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Samsonite Corp. plans to break its first global campaign this summer, after ending a two-month review that included five agencies on two continents.

The $30 million account will be handled by TBWA Chiat/Day, Venice, Calif., and TBWA Campaign Co., Amsterdam (AA, Feb. 17).

"Speaking with one voice is the best way to build brand equity," said Cameron Schmidt, Samsonite marketing director. "We want to take what is the leading brand in the category worldwide and make it great via a new impactful campaign."


Previously, Samsonite spent $15 million annually on advertising and used Leo Burnett Co. for its primary U.S. and European markets; the marketer's developing business in Asia and Latin America received no ad support.

Also pitching for the new global account were Burnett, in Chicago and Frankfurt; McCann-Erickson Worldwide, New York and London; J. Walter Thompson Co., New York and London; and DDB Needham Worldwide, New York and Paris.

Each agency picked its best office in Europe and the U.S. to showcase the shop's global capabilities and creative styles, said Paul Peeters, communication manager at Samsonite Europe.

"TBWA demonstrated their global competency. They were a standout," said Mr. Schmidt, a former skincare marketer at Warner-Lambert Co. who joined Samsonite in November, just in time to orchestrate the agency review.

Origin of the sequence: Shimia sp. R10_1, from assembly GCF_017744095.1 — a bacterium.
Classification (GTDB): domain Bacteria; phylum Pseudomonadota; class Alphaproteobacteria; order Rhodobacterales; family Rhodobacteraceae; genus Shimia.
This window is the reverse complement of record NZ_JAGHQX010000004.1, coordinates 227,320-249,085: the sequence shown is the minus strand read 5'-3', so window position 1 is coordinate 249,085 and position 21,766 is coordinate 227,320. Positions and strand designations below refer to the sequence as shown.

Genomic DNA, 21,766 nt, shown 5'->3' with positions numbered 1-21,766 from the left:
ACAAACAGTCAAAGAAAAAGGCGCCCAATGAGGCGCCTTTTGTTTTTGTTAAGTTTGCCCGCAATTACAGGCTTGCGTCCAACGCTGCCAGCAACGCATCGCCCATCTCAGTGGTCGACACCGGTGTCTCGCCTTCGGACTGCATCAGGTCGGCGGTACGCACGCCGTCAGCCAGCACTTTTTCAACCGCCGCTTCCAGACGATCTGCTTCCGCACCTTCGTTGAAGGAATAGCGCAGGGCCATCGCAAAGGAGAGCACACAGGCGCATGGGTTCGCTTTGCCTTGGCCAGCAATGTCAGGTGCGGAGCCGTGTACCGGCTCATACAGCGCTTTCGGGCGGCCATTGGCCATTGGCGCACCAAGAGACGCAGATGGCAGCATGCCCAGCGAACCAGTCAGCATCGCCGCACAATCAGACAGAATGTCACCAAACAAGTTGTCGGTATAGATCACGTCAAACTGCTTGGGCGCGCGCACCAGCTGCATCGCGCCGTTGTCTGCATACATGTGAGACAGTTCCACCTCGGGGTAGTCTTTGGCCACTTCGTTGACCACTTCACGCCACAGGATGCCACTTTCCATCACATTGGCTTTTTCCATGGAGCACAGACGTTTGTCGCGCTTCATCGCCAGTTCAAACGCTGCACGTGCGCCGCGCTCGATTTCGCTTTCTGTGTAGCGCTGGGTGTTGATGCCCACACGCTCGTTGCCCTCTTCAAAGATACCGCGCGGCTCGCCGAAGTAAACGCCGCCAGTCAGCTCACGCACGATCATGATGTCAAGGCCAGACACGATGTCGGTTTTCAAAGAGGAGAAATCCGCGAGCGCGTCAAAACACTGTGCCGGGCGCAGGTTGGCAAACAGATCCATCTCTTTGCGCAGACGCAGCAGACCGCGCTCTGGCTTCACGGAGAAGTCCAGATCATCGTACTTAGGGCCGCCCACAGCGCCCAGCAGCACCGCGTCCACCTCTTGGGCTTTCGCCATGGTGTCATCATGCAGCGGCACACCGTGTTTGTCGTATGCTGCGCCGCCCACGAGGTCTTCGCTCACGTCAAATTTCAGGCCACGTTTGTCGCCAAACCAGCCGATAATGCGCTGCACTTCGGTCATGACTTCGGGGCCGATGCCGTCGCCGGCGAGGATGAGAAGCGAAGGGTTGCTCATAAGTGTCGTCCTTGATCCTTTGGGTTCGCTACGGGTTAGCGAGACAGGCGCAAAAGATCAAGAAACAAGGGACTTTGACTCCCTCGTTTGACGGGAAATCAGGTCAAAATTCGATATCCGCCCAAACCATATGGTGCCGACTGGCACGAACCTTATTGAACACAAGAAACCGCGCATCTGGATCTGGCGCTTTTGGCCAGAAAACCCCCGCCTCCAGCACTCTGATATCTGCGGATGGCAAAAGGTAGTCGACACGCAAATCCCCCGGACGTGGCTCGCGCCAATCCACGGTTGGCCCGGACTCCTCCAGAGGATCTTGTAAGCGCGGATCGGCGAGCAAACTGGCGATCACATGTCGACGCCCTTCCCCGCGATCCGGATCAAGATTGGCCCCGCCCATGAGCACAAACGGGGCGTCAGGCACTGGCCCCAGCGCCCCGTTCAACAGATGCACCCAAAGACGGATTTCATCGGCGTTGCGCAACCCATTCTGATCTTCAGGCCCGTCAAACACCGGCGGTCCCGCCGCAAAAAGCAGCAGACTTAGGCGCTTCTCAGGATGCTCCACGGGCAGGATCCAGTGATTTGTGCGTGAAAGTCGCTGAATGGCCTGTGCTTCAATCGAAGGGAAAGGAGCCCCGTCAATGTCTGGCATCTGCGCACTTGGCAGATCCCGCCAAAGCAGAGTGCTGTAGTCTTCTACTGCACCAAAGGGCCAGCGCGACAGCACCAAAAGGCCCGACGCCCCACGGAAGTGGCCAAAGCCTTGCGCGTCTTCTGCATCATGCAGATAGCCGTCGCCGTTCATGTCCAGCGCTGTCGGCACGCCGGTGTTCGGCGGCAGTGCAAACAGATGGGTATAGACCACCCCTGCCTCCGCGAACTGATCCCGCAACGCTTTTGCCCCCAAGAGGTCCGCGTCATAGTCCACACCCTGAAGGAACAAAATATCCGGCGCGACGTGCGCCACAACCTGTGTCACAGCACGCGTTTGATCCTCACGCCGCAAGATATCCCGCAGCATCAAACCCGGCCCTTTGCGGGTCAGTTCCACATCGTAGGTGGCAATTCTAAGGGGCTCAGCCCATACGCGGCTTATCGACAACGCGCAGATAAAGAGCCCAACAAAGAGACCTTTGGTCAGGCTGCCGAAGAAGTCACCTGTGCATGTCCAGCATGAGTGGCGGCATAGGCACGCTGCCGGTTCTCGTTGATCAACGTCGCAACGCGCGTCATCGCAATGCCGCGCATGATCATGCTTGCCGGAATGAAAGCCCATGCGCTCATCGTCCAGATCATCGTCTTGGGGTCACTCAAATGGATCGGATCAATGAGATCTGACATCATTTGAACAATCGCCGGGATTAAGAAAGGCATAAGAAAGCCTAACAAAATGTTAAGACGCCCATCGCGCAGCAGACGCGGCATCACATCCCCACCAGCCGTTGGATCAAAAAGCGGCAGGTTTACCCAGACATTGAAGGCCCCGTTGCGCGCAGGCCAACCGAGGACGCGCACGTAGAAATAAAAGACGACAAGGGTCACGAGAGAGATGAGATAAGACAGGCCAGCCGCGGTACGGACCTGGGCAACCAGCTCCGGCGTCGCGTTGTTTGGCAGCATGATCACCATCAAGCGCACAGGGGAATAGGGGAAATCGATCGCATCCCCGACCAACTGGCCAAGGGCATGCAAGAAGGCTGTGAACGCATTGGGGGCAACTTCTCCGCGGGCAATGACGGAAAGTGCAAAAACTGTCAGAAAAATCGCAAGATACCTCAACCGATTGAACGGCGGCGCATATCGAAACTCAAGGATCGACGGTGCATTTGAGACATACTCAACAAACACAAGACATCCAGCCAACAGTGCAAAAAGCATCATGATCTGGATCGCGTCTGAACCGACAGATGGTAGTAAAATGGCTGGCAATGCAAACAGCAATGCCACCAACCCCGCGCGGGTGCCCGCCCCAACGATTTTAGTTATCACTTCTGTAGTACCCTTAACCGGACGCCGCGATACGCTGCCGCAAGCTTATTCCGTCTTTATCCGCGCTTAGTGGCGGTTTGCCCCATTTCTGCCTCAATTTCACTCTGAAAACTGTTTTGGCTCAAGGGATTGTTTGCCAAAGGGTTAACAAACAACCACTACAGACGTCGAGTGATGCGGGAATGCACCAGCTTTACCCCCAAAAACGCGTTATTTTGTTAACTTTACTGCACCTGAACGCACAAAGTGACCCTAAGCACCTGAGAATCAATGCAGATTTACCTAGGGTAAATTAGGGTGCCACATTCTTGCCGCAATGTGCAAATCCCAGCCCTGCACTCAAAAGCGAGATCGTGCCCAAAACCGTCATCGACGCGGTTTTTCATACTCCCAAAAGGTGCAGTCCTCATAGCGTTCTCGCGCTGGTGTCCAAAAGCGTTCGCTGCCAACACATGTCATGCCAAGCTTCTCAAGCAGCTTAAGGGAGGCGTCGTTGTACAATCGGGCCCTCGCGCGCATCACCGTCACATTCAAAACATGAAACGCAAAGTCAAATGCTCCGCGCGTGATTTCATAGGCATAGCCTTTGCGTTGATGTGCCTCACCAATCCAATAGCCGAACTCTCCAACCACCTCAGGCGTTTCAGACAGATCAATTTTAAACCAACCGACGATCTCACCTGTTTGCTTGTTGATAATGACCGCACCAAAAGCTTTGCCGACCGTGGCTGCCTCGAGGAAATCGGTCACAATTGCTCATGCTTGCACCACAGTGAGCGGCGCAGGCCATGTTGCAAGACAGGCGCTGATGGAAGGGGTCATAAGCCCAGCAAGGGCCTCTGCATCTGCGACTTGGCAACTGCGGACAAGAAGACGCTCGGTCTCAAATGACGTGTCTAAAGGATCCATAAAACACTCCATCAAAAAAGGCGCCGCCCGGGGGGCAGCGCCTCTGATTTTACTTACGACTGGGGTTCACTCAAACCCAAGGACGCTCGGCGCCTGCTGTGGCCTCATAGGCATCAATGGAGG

"We looked for a creative idea that travels well," said Bob Kuperman, president and CEO-North America for TBWA Chiat/Day. "Our Amsterdam team came to Venice for three days in December and again for five days in January to discuss everything from overall strategies to graphics and type styles. There was a lot of give and take because of the different styles of advertising from our U.S. and Amsterdam offices."


The global charge at Samsonite is being led by new CEO Richard Nicolosi, who joined the company last September following stints at Scott Paper Co. and Procter & Gamble Co.

The agency review was part of a broader management overhaul that includes a restructuring of manufacturing, procurement, sales and marketing.

In the past decade, Samsonite has suffered through a series of reorganizations, buyouts and even bankruptcy, from which it emerged in 1995 when Astrum International Corp. spun the company off and renamed it Samsonite.

A new management team led by Mr. Nicolosi is now touting Samsonite as the "business Cinderella success story of the 1990s." Wall Street seems to agree, and Samsonite stock has been rising steadily.

To live up to those expectations, plans are under way to launch a series of more technologically advanced luggage products. The first of the new products, EZ-Cart, was introduced last fall with Burnett-created ads that featured an upright bag with a built-in handle and four wheels with ball bearings.

Plans are to support all three of the company's lines-Samsonite, American Tourister and Lark-in the new global advertising.

For TBWA, winning the Samsonite account was a homecoming. Samsonite was a founding client when TBWA started in 1970.

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